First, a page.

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Classroom, not booth, place for SoC prof
It doesn’t take long to see that Karin Schwanbeck loves her profession.
Schwanbeck, an assistant professor of journalism in the school of communications at Quinnipiac University, oozes enthusiasm.
On a typical day, she stands at the front of the classroom and energetically preaches a disciplined style of broadcast journalism to a class of undergraduates.
“Professor Schwanbeck taught me everything there is to know about journalism,” sophomore business major Sean O’Dowd said.
O’Dowd successfully completed Schwanbeck’s Journalism 160 class during the spring 2005 semester and now has a worn out Associated Press Stylebook and various clips from The Chronicle lying around his room to prove it.
“Her liveliness during class really allowed me to develop an interest in journalism, something which didn’t really interest me that much at first. Her class featured both print and broadcast style journalism. It was the best of both worlds,” O’Dowd said.
For Schwanbeck, it’s an opportunity to introduce students to the world of professional journalism. This is a world in which she has flourished.
Schwanbeck is also a freelance journalist, who recently wrapped up a 2,200-word piece for the November 2005 issue of News Photographer Magazine, which is published in Austin, Texas. Her work has appeared in various sources, including the Kokomo Tribune published in Kokomo, Ind.
Though it was her first love, print journalism was not what she concentrated her career on.
“I knew that I wanted to be a journalist at 16,” Schwanbeck said.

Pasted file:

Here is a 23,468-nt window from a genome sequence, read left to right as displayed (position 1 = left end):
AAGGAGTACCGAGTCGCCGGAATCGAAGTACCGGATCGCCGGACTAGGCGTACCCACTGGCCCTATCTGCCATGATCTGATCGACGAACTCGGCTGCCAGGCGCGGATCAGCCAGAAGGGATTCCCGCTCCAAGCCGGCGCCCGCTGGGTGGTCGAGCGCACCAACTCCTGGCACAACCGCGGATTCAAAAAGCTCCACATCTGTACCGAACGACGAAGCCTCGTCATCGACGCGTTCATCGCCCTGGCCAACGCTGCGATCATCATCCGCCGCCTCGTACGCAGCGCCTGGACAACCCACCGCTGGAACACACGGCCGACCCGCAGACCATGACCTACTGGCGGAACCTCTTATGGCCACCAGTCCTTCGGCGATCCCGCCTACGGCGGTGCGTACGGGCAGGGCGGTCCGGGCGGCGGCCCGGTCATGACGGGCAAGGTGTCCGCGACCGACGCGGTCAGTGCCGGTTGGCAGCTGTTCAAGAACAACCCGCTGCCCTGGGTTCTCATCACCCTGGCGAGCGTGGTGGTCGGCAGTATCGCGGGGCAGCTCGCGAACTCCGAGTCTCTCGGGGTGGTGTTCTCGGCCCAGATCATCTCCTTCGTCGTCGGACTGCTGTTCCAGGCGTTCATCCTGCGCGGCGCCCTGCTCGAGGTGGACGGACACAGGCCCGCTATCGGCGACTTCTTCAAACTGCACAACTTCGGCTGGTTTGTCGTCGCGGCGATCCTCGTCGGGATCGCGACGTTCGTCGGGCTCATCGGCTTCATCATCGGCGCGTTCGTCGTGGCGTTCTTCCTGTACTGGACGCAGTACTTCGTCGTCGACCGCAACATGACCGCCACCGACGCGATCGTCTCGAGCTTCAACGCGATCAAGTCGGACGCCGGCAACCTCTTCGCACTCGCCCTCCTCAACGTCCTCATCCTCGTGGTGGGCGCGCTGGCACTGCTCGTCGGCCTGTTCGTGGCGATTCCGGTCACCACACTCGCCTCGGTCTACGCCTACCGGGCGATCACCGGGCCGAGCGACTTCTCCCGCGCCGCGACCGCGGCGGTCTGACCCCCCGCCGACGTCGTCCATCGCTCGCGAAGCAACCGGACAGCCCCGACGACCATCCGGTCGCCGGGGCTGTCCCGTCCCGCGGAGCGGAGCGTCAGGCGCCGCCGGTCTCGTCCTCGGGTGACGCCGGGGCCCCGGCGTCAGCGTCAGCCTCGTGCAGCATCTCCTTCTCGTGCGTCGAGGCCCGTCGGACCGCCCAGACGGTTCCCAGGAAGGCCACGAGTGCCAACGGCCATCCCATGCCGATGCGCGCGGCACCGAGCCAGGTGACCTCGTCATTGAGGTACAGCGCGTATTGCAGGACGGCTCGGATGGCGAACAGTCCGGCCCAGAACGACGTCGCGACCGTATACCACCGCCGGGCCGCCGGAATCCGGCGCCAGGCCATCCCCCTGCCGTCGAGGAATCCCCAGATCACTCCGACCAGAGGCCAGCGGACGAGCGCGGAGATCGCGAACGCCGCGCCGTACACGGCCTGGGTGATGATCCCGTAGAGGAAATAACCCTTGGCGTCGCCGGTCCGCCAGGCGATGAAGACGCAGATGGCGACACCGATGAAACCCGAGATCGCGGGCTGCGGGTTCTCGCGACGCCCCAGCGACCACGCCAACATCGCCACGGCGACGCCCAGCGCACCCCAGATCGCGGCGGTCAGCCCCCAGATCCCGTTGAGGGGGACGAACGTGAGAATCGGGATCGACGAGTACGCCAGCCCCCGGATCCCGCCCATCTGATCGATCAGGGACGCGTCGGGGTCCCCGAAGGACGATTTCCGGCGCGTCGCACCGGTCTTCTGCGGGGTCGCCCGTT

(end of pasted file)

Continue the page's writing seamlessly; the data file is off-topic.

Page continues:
She grew up in Indiana and graduated from Indiana University-Bloomington, which is widely recognized for its journalism program.
“I wanted to make a difference. I wasn’t good enough at math or science to get into medicine, so I thought being a journalist would be my way of helping to make the world a better place,” she said. “We journalists comfort the afflicted and afflict the comfortable.”
During her stay at IU, Schwanbeck became involved in radio work for the NPR affiliate on campus. She eventually became the news director of the station.
After taking the one and only television course the university offered, Schwanbeck instantly developed a passion for shooting, writing, and editing packages.
It was an abrupt change in her career path.
“I loved the immediacy of broadcasting,” the slender, blonde-haired Schwanbeck said. “I could get my stories on the air right away. I didn’t have to wait for my story to appear the next day.”
On the road to becoming a broadcaster, Schwanbeck opted to attend graduate school. She decided that it was in her best interest to receive more hands-on training in television news, where the salaries are slightly better.
Schwanbeck was accepted into the prestigious Northwestern
University graduate school in Evanston, Ill. Nearly four months after graduating,
Schwanbeck learned of a reporter opening at WICD-TV (NBC) in Champaign, Ill.
She jumped at the opportunity, quickly landing the job.
After leaving WICD-TV, Schwanbeck worked at the WEEK-TV (NBC) in Peoria, Ill. She stayed active at WFMY (CBS) in Greensboro, N.C. From there, she received a job with WTVF-TV in Nashville, Tenn.
But it’s not about her long and impressive resume. Her commitment to teaching journalism has and always will be of highest priority.
“My goal as a professor is to continue to carry the torch for journalism